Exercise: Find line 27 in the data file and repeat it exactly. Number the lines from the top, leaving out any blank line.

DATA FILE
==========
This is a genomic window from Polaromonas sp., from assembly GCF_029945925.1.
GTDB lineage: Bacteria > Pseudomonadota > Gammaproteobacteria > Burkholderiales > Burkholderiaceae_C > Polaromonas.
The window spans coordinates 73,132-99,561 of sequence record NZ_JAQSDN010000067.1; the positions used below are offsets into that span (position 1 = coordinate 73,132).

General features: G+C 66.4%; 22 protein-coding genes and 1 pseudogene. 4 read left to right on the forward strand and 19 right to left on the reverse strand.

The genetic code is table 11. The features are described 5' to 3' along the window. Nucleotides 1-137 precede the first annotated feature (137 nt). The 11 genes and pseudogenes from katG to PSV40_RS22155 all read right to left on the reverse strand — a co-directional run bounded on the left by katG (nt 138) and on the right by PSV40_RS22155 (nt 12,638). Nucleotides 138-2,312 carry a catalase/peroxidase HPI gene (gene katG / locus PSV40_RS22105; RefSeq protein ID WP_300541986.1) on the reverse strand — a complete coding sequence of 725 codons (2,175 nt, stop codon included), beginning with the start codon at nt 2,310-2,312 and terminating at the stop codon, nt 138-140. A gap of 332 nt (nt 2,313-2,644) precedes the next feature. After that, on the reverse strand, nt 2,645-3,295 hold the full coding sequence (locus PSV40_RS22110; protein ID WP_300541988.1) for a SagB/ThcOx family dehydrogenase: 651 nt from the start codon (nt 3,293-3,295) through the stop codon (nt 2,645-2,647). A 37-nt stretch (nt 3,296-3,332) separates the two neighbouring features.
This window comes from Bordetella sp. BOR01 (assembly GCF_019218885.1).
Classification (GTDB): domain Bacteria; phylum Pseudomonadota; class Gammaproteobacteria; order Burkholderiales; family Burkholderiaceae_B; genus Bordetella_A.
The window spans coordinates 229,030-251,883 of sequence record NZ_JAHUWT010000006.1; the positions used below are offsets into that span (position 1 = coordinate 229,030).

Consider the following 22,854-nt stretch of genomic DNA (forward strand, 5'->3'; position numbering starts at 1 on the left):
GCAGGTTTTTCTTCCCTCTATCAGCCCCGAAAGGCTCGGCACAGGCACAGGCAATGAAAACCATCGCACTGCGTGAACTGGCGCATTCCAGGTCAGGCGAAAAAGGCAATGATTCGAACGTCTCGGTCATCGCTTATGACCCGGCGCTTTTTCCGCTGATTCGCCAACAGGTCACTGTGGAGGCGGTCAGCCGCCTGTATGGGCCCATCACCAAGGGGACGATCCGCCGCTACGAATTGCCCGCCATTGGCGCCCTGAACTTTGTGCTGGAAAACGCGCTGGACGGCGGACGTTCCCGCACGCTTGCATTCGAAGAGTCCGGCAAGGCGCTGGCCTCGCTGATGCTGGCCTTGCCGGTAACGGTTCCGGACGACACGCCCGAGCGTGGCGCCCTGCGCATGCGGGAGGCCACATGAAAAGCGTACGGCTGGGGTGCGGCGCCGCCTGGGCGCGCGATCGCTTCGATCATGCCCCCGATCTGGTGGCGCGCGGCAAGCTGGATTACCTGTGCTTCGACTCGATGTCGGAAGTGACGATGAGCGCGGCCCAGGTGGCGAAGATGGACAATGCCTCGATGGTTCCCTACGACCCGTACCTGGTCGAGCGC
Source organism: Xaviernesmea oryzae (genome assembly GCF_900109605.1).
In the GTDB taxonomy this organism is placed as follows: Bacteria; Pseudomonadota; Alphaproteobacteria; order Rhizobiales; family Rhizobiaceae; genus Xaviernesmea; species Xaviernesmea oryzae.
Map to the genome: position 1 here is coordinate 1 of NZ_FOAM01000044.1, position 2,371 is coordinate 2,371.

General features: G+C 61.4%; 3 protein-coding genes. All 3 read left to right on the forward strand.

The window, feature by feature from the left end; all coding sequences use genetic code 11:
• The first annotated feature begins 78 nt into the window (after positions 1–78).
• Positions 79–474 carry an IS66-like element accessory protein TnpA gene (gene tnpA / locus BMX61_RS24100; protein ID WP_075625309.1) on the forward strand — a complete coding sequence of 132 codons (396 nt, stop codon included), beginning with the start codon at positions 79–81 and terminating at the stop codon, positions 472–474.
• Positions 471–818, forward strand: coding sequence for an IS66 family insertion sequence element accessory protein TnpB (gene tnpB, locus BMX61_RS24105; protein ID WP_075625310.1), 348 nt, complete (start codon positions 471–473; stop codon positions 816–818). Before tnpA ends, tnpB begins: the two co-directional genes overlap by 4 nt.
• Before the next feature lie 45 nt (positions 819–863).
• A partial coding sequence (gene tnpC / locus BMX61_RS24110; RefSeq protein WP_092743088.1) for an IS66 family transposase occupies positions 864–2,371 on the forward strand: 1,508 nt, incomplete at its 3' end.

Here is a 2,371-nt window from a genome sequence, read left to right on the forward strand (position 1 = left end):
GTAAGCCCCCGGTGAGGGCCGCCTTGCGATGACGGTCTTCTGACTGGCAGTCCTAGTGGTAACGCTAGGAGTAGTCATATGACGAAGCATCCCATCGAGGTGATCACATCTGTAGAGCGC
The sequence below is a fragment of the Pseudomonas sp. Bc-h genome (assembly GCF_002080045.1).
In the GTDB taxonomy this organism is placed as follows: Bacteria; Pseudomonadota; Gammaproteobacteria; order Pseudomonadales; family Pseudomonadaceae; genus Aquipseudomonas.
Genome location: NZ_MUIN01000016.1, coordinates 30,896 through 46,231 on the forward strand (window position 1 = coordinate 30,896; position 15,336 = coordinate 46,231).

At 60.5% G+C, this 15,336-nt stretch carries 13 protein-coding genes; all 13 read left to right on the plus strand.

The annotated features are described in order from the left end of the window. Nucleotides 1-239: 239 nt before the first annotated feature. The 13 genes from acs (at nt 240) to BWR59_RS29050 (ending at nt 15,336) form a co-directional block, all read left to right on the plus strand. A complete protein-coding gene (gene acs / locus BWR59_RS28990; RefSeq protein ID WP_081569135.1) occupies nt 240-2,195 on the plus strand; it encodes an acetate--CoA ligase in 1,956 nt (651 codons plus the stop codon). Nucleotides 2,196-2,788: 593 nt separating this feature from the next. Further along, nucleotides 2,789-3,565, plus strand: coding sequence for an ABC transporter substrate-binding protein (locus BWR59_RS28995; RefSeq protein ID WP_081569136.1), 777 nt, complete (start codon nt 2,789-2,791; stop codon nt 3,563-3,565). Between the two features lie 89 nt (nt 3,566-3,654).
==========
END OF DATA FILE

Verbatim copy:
The annotated features are described in order from the left end of the window. Nucleotides 1-239: 239 nt before the first annotated feature. The 13 genes from acs (at nt 240) to BWR59_RS29050 (ending at nt 15,336) form a co-directional block, all read left to right on the plus strand. A complete protein-coding gene (gene acs / locus BWR59_RS28990; RefSeq protein ID WP_081569135.1) occupies nt 240-2,195 on the plus strand; it encodes an acetate--CoA ligase in 1,956 nt (651 codons plus the stop codon). Nucleotides 2,196-2,788: 593 nt separating this feature from the next. Further along, nucleotides 2,789-3,565, plus strand: coding sequence for an ABC transporter substrate-binding protein (locus BWR59_RS28995; RefSeq protein ID WP_081569136.1), 777 nt, complete (start codon nt 2,789-2,791; stop codon nt 3,563-3,565). Between the two features lie 89 nt (nt 3,566-3,654).